On September 27, Sánchez earned his tenth win against the Cincinnati Reds, joining teammates Josh Johnson, Scott Olsen, and Ricky Nolasco in the first set of four rookie teammates in MLB history to record ten or more wins in their rookie seasons. Marlins left-hander Dontrelle Willis had a record of 12–12, so with Sánchez's tenth win, the Marlins had their first set of five pitchers with ten or more wins in franchise history.[10] He finished his first season with the Marlins with a record of 10–3 and an ERA of 2.83 in 18 major-league games (17 starts).

Before their game against the Philadelphia Phillies on September 30, the Marlins presented Sánchez with the pitching rubber and home plate used in his no-hitter. The Miami-Dade County Office of the Mayor and Board of County Commissioners officially named September 30, 2006, Aníbal Sánchez Day.[12]


Sánchez suffered shoulder problems during spring training[13] but still started 2007 with the Marlins, going 2–1 with a 4.80 ERA in six starts. When reliever Jorge Julio returned to the team from the disabled list on May 4, the Marlins demoted Sánchez to Class AAA Albuquerque, citing his struggles with control.[14] On June 21, it was reported that his season was over after having Dr. James Andrews perform surgery to repair a tear in his labrum.[15]


On July 31, 2008, Sánchez pitched his first Major League game in almost 15 months against the Colorado Rockies. He had a solid outing and pitched 5⅔ innings while giving up two runs on six hits and striking out four. The Marlins went on to win that game 12–2, with Sánchez collecting his first win of the season.[16]


Another shortened season limited Sánchez to 16 starts in 2009, but he saw improvements in his stats, finishing with a 3.87 ERA and his lowest WHIP and opponent's batting average since his rookie year.

2010 saw Sánchez finally get through a whole season, as he was the only Marlins' starter to stay in the starting rotation for the entire season. He set a career high in wins with 13, with a still-declining ERA of 3.55 and 195 innings pitched.


On April 22, he took another no-hitter into the ninth inning against the Colorado Rockies before giving up a hit to Dexter Fowler. Sánchez finished the game for his fourth career complete game. Three starts later, Sánchez again took a no-hitter into the seventh inning against the Washington Nationals before losing it. Sánchez would also throw another complete game on May 26 against the San Francisco Giants, a 1–0 win that gave Sánchez his third career shutout. Sánchez would throw a one-hitter against the Pittsburgh Pirates, his fourth career shutout and second of the season, in early September. After starting the season 6–2, a lack of run support and injuries from the rest of the team led resulted in a 2–7 finish to the season.[17]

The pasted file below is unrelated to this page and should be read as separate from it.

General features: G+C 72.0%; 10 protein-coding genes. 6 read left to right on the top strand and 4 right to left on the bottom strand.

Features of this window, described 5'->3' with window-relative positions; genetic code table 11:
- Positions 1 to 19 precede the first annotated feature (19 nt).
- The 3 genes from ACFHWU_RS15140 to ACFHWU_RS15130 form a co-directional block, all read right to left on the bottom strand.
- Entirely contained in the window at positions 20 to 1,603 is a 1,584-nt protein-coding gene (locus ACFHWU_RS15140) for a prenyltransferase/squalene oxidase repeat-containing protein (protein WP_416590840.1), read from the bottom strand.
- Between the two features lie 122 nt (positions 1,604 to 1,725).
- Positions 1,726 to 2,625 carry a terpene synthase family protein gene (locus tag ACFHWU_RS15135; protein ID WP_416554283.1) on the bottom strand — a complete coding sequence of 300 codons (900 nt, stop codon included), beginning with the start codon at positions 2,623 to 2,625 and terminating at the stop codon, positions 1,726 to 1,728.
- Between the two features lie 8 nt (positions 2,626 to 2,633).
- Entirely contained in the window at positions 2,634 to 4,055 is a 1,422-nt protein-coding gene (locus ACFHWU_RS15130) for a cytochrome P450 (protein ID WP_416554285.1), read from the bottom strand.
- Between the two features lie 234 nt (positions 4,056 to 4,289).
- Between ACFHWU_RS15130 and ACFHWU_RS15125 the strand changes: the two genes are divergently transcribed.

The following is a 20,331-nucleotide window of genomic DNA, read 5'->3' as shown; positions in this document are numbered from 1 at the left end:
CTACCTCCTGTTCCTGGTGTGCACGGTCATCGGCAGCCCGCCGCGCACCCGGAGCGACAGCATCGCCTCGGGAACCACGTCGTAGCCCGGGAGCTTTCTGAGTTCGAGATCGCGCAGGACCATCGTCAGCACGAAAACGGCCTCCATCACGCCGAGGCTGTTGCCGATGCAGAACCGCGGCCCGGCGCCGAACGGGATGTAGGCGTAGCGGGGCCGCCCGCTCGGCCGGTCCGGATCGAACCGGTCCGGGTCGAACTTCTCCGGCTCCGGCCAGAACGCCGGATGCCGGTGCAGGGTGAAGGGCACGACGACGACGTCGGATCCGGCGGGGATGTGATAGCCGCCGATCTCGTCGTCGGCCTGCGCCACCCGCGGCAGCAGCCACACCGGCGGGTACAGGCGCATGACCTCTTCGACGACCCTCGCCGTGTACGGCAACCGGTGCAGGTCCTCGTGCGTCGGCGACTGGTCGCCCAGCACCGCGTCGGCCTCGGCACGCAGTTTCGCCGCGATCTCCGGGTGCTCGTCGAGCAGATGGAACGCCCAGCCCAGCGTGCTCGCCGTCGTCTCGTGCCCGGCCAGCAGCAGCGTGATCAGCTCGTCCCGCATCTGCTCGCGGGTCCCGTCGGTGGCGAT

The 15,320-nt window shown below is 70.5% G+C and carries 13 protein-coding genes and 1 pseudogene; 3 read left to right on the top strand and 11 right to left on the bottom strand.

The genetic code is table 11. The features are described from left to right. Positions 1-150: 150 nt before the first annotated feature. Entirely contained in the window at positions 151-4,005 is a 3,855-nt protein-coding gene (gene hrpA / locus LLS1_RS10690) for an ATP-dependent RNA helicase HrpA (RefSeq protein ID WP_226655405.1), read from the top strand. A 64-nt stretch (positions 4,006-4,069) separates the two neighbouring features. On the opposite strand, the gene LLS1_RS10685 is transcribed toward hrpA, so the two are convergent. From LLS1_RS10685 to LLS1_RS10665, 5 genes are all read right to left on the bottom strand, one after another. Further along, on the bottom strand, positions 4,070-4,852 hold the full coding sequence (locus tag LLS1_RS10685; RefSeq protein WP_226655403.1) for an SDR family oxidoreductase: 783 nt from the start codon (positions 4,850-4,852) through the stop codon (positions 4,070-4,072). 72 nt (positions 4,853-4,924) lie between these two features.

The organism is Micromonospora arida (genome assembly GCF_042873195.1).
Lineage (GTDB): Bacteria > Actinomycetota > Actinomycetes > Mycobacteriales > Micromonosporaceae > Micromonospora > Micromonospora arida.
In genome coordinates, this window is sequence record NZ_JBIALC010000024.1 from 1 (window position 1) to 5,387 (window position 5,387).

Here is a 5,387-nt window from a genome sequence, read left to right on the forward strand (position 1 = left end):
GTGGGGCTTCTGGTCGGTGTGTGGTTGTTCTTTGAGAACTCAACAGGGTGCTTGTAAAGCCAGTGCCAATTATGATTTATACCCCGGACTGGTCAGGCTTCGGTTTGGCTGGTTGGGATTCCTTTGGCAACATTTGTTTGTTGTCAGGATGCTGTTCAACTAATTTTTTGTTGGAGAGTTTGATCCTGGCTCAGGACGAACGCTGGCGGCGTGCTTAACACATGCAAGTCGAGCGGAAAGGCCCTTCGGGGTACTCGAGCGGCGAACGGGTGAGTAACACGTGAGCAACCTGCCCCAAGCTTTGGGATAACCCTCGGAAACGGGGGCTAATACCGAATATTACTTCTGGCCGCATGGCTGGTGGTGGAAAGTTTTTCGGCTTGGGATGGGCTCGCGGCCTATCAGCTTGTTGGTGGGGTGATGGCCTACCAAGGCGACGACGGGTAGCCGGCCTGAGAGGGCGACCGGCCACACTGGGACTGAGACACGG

On July 23, 2012, Sánchez was traded to the Detroit Tigers along with Omar Infante for Jacob Turner, Rob Brantly, and Brian Flynn and a draft pick.[18]

  See also


  1. ^ [1]
  2. ^ "Top 10 Prospects: Boston Red Sox". Baseball America. http://www.baseballamerica.com/today/features/04top10s/redsox.html. Retrieved 2009-04-11. 
  3. ^ "Home". Eastern League. Archived from the original on 29 April 2009. http://www.easternleague.com/newsletter.htm. Retrieved 2009-04-11. 
  4. ^ "Majors: From The Archives: Anibal Sanchez". BaseballAmerica.com. 2006-09-07. http://www.baseballamerica.com/today/majors/news/262388.html. Retrieved 2009-04-11. 
  5. ^ "2006 Top 100 Prospects: 1–50". Baseball America. 2006-02-23. http://www.baseballamerica.com/today/features/060223top100c.html. Retrieved 2009-04-11. 
  6. ^ "Marlins: Small on payroll, big on rookies". Usatoday.Com. 2006-04-19. http://www.usatoday.com/sports/columnist/lopresti/2006-04-19-lopresti-marlins_x.htm. Retrieved 2009-04-11. 
  7. ^ "Stats: Player". Minor League Baseball. http://www.minorleaguebaseball.com/app/milb/stats/stats.jsp?n=Anibal%20Sanchez&pos=P&sid=milb&t=p_pbp&pid=434671. Retrieved 2009-04-11. 
  8. ^ "Carolina Mudcats: Home". Gomudcats.com. http://www.gomudcats.com/recap06192006.asp. Retrieved 2009-04-11. 
  9. ^ http://sports.espn.go.com/mlb/news/story?page=shorthops_
  10. ^ a b c "MLB – Major League Baseball Teams, Scores, Stats, News, Standings, Rumors – ESPN". Sports.espn.go.com. http://sports.espn.go.com/mlb/recap?gameId=. Retrieved 2009-04-11. 
  11. ^ http://florida.marlins.mlb.com/NASApp/mlb/news/article.jsp?ymd=&content_id=&vkey=news_mlb&fext=.jsp&c_id=mlb
  12. ^ http://florida.marlins.mlb.com/NASApp/mlb/news/article.jsp?ymd=&content_id=&vkey=news_fla&fext=.jsp&c_id=fla
  13. ^ By Will Carroll, BaseballProspectus.com (2007-04-06). "SI.com – MLB – Baseball Prospectus: Under The Knife – Friday April 6, 2007 1:22PM". Sportsillustrated.cnn.com. http://sportsillustrated.cnn.com/2007/baseball/mlb/04/06/extra.mustard/. Retrieved 2009-04-11. 
  14. ^ [2][dead link]
  15. ^ By Joe Frisaro / MLB.com (2007-06-22). "Sanchez out for season | marlins.com: News". Florida.marlins.mlb.com. http://florida.marlins.mlb.com/news/article.jsp?ymd=20070621&content_id=2041667&vkey=news_fla&fext=.jsp&c_id=fla. Retrieved 2009-04-11. 
  16. ^ By Alden Gonzalez / MLB.com. "Marlins smash Rox in Sanchez's return | marlins.com: News". Florida.marlins.mlb.com. http://florida.marlins.mlb.com/news/gameday_recap.jsp?ymd=20080731&content_id=3231751&vkey=recap&fext=.jsp&c_id=fla. Retrieved 2009-04-11. 
  17. ^ http://mlb.mlb.com/team/player.jsp?player_id=434671#gameType=%27R%27&sectionType=splitsCareer&statType=2&season=2011
  18. ^ Frisaro, Joe and Tom Green. Marlins deal Anibal, Infante for Tigers prospects MLB.com. Retrieved July 23, 2012

  External links

Preceded by
Randy Johnson
No-hitter pitcher
September 6, 2006
Succeeded by
Mark Buehrle